Fat, Carbs, Protein: The Importance of Each Macronutrient

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Timehop kindly reminded me that it’s been three years since I started IIFYM! IIFYM has gained a lot of popularity recently and for good reason. If you’d like to learn more about IIFYM check out this article. If you’ve already heard of IIFYM but are still unsure of what the value in macronutrients are this article is for you.  All a macronutrient is is a nutrient that the body needs in large amounts. In IIFYM we track fat, carbs, and protein to ensure we’re getting the right amount of nutrients as well as aligning our diet with our fitness goals. Each macronutrient plays an important role not only in our body composition but also our internal health. Let’s talk about how…

macronutrients iifym fat loss importance

Fat

Fat is the first macronutrient we will cover. Fat yields 9 calories per gram, as opposed to carbs and protein at 4 calories per gram. This is why foods high in fat are typically high in calories. Unfortunately fat is looked upon as the “bad” macronutrient but this couldn’t be further from the truth. Fat is essential for healthy skin and hair and dietary fats provide our body with essential fatty acids that it can’t produce on its own. Fat plays a vital role in regulating hormones for women. Too much fat in your diet can lead to too much estrogen, and vice versa.

Another important function of fat in our diet is to help us feel satiated, or satisfied, because fats increase the time needed to empty food from our stomach. Not all fats are created equal. Trans and saturated fats can damage the cardiovascular system by clogging arteries. Unsaturated fats are more heart-healthy and are generally found in vegetables. Monounsaturated fats, which are known as the healthiest fat, can be found in olive, canola, and peanut oils. Fat is the secondary fuel source for our body after carbohydrates. When we have depleted our muscles carbohydrates, fat based energy becomes available.

In terms of the right amount of fat for you, it varies based on your age, weight, height, etc. A good rule of thumb is that fat should not be more than 30% of your total calories. This usually puts fat at .3-.4g per lb of bodyweight. If you’re interested in learning what your custom macronutrients are contact me or check out my shop.

Carbs

We all need carbs. Carbohydrates are the best source of energy for our body and we certainly all need energy! Carbs yield 4 calories per gram as opposed to 9 calories per gram for fat. Simply put, carbohydrates include sugars, starches, and fibers.

For a more complex explanation, carbohydrates are categorized into monosaccharides (glucose and fructose which can be found in honey and fruit), disaccharides (Sucrose, table sugar, and lactose, sugar found in milk), and polysaccharides (complex carbs like whole grains, vegetables, nuts, and some fruits). Our bodies can only absorb monosaccharised carbohydrates, which is circulated into the bloodstream through the liver as blood glucose. Our body puts this glucose to work in three ways: it can be burned immediately for energy, converted into glycogen in the liver or muscles to store energy for later, or if the body has an excess or glucose and all glycogen storage is full the surplus of glucose is converted to fat.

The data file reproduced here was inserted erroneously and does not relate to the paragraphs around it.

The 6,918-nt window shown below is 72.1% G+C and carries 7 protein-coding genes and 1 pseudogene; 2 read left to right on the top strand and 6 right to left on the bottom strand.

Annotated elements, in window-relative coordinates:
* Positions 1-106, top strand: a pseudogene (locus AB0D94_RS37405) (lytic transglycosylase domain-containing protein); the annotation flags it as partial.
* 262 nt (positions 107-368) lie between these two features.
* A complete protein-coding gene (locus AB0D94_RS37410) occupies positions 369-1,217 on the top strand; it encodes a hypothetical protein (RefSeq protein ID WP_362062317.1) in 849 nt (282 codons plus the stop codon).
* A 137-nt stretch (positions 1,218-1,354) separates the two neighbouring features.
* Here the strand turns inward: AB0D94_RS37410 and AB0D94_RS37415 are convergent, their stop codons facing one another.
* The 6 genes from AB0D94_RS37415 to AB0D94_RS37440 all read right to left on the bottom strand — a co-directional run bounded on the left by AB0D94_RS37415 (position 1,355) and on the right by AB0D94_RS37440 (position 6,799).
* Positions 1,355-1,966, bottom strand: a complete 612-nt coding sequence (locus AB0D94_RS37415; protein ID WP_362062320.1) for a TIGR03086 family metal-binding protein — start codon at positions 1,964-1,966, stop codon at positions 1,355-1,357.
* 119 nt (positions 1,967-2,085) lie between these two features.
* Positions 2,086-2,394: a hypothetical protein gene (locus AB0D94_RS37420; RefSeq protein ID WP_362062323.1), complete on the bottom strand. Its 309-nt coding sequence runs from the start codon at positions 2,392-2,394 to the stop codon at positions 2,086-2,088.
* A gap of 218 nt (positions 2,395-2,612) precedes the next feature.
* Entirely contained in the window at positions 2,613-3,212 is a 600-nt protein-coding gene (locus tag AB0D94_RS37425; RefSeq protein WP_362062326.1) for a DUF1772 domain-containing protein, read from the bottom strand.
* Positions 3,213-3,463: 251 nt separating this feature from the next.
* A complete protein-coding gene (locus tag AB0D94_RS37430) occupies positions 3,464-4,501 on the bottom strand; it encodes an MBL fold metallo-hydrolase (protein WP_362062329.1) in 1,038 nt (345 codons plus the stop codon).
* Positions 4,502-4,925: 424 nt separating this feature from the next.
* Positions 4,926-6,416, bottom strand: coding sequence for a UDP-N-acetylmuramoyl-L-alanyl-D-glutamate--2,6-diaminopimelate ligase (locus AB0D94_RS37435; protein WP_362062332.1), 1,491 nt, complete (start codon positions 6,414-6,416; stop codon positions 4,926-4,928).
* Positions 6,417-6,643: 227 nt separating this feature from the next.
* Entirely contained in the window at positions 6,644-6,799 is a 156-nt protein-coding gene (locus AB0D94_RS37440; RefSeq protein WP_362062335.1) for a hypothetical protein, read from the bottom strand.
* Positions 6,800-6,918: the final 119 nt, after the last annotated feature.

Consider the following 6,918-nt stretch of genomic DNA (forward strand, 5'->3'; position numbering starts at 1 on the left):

Carbohydrates will typically make up 50-80% of your total calories, depending on whether you are trying to cut weight, maintain, or bulk. Unfortunately the fad of low carb diets has left many people lacking important micronutrients as fruits and vegetables are a carbohydrate based food that we obtain most of our necessary vitamins, fiber, and antioxidants from.

Protein

Protein is the final macronutrient. Protein has 4 calories per gram, the same as carbohydrates. Your body is literally built from protein. Protein is necessary in building your bones, skin, cartilage, etc. but the main function of protein is to build and repair muscle. Protein’s value is derived from its amino acids, which are the building blocks to muscle tissue. This is why protein is necessary for muscle growth and recovery.

There are two vital components to building muscle: exercise and the right amount of protein. Without the right amount of protein you won’t have the needed amino acids to grow new muscle. Think of it this way, you’ve completed your workout and your body is working to repair itself (it constantly is!). Your body needs to repair its muscles so it looks for amino acids from protein to do so, if the amino acids aren’t available (not enough protein in your diet) your body will use amino acids from elsewhere in the body, sacrificing muscle you already have. Your body needs to stay in a positive nitrogen balance to not lose muscle.

The amount of protein you should consume depends on your bodyweight and fitness goals. The general rule for serious lifters is to consume at least 1 gram of protein per pound of bodyweight. For those looking to simply maintain muscle .8 grams per pound is sufficient.

Fiber

Although technically not a macronutrient, fiber is an important part of our diets. Fiber is apart of the carbohydrate macro and a compound only plants contain. Fiber does not provide you with energy but does promote efficient intestinal function as well as regulating the absorption of sugars in the bloodstream. There are two types of dietary fiber: soluble and insoluble. Insoluble fiber is slow to digest and will help you feel satisfied for longer. Fiber supplements do not provide the same benefits as dietary fiber provides other minerals and necessary nutrients.

An ideal fiber range is 25-40g per day. If you are not eating a fiberful diet slowly introduce more fiber as to not upset the intestinal tract.

 

Feel free to contact me with any questions!

 

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